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Current Research Projects

Project Title T cell gene therapy to eradicate disseminated breast cancers

Researcher: Richard Junghans, PhD, MD, Associate Professor of Medicine, Boston University School of Medicine, and Roger Williams Medical Center, Providence, Rhode Island at Boston University School of Medicine and Roger Williams Medical Center, Providence, Rhode Island

Study Abstract: Background: Our research group has created chimeric immune receptors (CIR) that in their simplest form are immunoglobulin-T cell receptors (IgTCR), i.e., molecular fusion products of single chain antibody (Ab) binding domains with the ζ signaling chain of the TCR that provides Signal 1. When expressed by gene therapy techniques in recipient T cells, the resulting “designer T cells” combine the specificity of Ab with the cytotoxic potency of T cells in a new type of immune therapy against breast and other cancers. We previously conducted a clinical trial under prior DOD and NCI funding that showed activity against breast and colon tumors in vivo with patients’ designer T cells, but that the effect was short lived via a process of activation-induced cell death (AICD). We modified these T cells to incorporate CD28 co-stimulation on antigen contact in order to oppose AICD and secure an intratumoral T cell expansion and extended in vivo effect. For this work, we are exploiting CEA, which is the 2nd most prevalent tumor antigen on breast cancers, on 30-60% of metastatic cases, accounting for 12-25,000 breast cancer deaths per year. CEA is also the only breast cancer antigen shown to be safely targeted with designer T cells in human studies and for which advanced generation designer T cells have been prepared and for which there is an active IND. With this antigen platform, benefits to a large number of patients via this modality are promised in a faster time frame than with any other breast cancer antigen.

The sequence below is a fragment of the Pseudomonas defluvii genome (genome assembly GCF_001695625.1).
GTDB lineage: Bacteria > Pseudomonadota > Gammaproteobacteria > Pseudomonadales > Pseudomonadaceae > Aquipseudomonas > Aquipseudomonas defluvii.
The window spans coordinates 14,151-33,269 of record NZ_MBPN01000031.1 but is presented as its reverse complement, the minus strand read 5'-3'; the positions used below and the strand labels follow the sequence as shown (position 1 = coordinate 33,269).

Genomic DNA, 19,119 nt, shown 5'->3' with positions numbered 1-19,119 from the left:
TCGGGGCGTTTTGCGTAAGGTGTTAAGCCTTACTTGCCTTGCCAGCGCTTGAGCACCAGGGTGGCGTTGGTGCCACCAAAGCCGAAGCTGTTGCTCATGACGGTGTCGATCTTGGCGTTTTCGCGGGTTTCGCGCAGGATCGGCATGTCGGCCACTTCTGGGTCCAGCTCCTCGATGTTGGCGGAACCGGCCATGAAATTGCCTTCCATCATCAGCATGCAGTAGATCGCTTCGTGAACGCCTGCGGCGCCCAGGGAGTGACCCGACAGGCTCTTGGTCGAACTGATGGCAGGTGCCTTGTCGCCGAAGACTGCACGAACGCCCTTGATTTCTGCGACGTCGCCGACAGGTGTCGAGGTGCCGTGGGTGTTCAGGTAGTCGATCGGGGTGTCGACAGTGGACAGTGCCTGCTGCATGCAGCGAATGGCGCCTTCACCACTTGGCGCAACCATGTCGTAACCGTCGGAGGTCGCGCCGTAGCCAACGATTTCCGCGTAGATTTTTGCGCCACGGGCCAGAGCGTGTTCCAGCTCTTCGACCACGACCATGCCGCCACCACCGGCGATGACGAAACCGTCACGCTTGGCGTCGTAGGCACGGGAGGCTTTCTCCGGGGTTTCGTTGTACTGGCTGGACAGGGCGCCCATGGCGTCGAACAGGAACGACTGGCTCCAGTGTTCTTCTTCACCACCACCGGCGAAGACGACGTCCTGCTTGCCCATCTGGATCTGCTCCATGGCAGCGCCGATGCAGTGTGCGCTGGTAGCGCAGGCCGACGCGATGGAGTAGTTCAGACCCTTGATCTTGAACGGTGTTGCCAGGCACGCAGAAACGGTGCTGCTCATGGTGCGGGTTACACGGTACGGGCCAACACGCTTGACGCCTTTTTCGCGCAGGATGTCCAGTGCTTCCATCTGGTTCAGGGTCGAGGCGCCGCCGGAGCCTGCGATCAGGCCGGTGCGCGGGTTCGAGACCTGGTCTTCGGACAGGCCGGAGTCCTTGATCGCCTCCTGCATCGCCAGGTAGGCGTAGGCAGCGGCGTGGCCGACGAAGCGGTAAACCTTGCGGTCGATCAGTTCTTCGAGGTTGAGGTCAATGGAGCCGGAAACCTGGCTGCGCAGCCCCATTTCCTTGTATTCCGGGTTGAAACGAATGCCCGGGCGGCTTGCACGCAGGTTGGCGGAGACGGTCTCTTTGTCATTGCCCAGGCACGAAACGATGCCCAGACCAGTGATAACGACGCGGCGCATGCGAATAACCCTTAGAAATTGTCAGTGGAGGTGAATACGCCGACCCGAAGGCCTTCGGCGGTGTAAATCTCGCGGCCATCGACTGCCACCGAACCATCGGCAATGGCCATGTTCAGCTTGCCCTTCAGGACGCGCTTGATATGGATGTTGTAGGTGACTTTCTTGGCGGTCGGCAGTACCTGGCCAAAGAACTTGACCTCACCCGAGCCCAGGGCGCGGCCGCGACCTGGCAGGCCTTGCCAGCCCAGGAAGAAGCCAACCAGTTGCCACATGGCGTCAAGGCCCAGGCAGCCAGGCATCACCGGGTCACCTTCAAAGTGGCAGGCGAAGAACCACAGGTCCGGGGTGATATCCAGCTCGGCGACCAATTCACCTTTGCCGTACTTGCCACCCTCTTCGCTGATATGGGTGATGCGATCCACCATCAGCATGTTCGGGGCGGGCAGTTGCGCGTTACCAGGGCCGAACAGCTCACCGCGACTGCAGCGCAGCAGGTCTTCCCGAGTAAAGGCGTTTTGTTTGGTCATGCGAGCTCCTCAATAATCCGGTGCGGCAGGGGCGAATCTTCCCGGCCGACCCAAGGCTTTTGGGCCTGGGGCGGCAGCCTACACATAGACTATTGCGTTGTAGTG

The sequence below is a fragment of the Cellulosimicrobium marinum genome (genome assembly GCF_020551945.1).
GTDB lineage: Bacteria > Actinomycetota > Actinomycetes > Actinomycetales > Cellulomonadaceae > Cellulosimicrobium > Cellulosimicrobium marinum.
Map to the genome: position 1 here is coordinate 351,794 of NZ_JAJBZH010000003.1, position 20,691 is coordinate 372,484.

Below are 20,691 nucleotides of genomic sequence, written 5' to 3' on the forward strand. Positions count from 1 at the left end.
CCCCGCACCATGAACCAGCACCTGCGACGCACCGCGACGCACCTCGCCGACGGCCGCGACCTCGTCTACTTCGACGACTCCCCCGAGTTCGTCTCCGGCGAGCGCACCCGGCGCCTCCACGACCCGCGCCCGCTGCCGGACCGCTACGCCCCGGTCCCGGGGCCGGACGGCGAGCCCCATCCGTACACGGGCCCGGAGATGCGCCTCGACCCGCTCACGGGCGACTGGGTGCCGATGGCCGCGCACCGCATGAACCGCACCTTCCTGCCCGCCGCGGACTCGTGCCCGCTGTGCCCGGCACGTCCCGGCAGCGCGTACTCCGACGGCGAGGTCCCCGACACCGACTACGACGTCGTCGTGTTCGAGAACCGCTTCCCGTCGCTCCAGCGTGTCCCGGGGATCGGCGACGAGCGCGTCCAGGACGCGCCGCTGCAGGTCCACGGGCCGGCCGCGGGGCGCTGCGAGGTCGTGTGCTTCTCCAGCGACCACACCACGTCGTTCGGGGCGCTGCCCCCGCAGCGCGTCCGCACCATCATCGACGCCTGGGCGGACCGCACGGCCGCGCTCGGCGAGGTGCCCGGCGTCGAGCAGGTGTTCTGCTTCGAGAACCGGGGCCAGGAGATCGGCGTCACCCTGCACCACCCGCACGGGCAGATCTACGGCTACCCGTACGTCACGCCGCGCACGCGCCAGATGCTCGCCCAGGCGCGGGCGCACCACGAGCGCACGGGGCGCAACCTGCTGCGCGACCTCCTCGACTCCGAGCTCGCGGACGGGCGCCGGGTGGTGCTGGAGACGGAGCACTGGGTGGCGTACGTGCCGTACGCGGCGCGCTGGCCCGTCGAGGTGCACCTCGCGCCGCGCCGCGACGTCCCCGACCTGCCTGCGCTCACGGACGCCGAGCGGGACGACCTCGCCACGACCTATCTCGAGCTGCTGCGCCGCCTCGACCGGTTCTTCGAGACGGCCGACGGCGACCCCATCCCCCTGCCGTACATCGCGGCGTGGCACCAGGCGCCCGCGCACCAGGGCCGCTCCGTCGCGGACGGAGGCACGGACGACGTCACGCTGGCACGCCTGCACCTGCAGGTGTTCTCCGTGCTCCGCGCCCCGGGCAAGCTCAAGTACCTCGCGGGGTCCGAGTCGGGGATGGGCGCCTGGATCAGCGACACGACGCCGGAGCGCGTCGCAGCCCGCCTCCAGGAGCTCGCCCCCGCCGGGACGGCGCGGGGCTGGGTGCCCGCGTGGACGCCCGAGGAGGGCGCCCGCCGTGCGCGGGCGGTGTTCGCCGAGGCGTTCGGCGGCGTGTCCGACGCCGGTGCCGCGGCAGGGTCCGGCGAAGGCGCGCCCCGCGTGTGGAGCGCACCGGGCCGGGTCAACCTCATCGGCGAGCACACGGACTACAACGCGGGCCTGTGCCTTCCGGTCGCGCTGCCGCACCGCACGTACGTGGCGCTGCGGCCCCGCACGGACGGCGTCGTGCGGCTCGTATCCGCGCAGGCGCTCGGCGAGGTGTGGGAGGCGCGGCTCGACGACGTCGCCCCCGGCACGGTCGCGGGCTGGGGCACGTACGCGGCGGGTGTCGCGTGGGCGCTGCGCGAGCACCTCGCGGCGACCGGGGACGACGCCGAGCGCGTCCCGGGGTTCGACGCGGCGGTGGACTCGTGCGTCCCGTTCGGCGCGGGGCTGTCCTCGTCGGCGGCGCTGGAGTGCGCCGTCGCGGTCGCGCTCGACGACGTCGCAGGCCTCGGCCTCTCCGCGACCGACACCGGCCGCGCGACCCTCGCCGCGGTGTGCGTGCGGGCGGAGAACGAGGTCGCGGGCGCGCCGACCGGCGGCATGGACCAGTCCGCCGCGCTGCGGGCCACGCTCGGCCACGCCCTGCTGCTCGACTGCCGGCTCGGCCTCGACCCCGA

Hypotheses: that designer T cells offer an immune based alternative to cancer therapies that has the potential to cure metastatic breast cancers; that several components will potentially contribute to an optimal therapeutic anti-tumor agent; that CEA is the optimal platform for a rapid optimization that will allow generalizable lessons over the range of breast cancer antigens.

Specific Aims:
Clinical (existing products):
1. To test efficacy of 2nd gen designer T cells in metastatic breast cancer
2. To test ancillary procedures for improved persistence and activity of infused designer T cells
Advanced Research & Development:
3. To create and test other CIR designs with alternative co-stimulatory domains
4. To create and test CIR with to avoid need for IL2 supplementation in vivo to sustain T cell survival
Clinical (new products):
5. To conduct clinical trials with the new generation products.